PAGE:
Donald Trump has accepted a formal US transition should begin for President-elect Joe Biden to take office.
    The president said the federal agency overseeing the handover must "do what needs to be done", even as he vowed to keep contesting his election defeat. The General Services Administration (GSA) said it was acknowledging Mr Biden as the "apparent winner". It came as Mr Biden's victory in the state of Michigan was officially certified, a major blow to Mr Trump. The GSA announcement means the president-elect now has access to top security briefings, office space and government officials as he prepares to take office on 20 January.



  • Metal monolith found by helicopter crew in Utah desert

    A strange metal monolith has been discovered in the Utah desert by a helicopter crew, leaving local authorities baffled.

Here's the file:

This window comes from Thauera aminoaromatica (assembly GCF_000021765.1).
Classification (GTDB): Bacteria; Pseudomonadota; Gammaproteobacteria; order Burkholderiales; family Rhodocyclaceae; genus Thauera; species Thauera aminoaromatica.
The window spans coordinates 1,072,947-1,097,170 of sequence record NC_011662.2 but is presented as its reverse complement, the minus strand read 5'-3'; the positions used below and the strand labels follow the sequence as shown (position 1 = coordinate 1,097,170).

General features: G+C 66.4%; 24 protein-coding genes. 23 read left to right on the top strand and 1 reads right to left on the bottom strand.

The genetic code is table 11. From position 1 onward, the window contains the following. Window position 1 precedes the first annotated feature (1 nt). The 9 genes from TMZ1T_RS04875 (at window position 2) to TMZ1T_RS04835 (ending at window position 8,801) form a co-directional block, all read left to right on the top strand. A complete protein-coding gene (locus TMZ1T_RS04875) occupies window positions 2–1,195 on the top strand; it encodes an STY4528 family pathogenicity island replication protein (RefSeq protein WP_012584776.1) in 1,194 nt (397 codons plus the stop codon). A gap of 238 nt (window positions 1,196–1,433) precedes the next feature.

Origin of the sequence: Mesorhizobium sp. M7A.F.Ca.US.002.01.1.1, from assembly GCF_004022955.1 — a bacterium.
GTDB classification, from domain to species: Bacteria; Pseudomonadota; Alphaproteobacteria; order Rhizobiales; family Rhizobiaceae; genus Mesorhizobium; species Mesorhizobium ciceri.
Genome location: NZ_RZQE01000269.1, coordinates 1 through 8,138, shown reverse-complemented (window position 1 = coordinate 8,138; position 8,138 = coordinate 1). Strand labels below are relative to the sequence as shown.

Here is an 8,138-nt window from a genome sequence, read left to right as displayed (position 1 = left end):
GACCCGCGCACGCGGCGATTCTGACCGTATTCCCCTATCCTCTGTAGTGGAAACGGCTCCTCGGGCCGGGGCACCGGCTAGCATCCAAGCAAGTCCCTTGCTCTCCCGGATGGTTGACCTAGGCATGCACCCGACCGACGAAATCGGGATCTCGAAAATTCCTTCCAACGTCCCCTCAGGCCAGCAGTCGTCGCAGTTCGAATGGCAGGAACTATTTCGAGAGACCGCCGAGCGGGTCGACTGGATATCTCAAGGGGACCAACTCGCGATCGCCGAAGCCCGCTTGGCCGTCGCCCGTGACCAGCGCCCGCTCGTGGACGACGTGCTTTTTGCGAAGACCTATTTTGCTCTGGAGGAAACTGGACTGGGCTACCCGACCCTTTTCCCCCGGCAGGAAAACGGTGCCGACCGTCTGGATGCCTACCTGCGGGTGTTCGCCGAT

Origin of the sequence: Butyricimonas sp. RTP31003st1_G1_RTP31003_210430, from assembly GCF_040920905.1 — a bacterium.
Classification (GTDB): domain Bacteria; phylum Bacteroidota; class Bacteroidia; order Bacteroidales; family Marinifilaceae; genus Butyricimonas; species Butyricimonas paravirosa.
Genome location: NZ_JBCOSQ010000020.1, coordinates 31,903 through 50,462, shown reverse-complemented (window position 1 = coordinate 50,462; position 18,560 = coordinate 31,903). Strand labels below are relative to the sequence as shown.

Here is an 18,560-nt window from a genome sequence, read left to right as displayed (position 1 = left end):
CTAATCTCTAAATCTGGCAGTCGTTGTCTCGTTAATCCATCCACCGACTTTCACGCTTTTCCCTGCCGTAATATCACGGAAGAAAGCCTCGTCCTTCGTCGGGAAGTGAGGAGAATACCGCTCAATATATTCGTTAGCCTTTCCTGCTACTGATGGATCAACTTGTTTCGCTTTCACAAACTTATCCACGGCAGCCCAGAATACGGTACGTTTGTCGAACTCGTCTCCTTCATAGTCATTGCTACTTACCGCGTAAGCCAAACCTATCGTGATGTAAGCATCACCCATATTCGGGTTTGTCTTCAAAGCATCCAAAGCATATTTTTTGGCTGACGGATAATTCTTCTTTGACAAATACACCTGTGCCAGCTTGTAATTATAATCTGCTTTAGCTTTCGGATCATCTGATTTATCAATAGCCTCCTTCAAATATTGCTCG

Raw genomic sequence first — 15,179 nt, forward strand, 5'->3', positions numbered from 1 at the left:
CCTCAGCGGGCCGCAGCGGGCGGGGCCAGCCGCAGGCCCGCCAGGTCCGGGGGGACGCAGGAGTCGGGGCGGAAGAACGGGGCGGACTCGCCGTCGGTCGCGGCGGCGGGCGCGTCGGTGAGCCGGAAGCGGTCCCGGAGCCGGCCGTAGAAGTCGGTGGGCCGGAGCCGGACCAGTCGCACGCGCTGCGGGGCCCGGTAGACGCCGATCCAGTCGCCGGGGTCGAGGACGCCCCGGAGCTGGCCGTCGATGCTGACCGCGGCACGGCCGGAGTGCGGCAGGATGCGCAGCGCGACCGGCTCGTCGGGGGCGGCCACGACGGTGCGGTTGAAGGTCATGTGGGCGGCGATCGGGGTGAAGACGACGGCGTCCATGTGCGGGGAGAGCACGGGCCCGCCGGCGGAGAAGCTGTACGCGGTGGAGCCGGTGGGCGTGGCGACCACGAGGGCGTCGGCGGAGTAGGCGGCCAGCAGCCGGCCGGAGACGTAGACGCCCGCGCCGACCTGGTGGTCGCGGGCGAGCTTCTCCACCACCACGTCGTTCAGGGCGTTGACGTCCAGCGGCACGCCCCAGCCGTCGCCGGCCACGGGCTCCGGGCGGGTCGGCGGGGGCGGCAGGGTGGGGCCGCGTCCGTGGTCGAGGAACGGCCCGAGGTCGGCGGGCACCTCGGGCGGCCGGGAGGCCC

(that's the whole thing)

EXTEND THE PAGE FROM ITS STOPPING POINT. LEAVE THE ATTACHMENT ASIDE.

Wildlife officials spotted the "unusual" object while counting sheep during a flyover in a remote south-eastern area of the US state. They said the structure had been planted in the ground between red rock. There was no indication who installed the monolith, which was about 10 to 12ft (3.6m) tall. In an interview with local news channel KSLTV, the helicopter pilot, Bret Hutchings, said: "That's been about the strangest thing that I've come across out there in all my years of flying."



  • Coronavirus and gender: More chores for women set back gains in equality

    The coronavirus pandemic could wipe out 25 years of increasing gender equality, new global data from UN Women suggests.
    Women are doing significantly more domestic chores and family care, because of the impact of the pandemic. "Everything we worked for, that has taken 25 years, could be lost in a year," says UN Women Deputy Executive Director Anita Bhatia. Employment and education opportunities could be lost, and women may suffer from poorer mental and physical health. The care burden poses a "real risk of reverting to 1950s gender stereotypes", Ms Bhatia says. Even before the pandemic, it was estimated women were doing about three quarters of the 16 billion hours of unpaid work that are done each day around the world.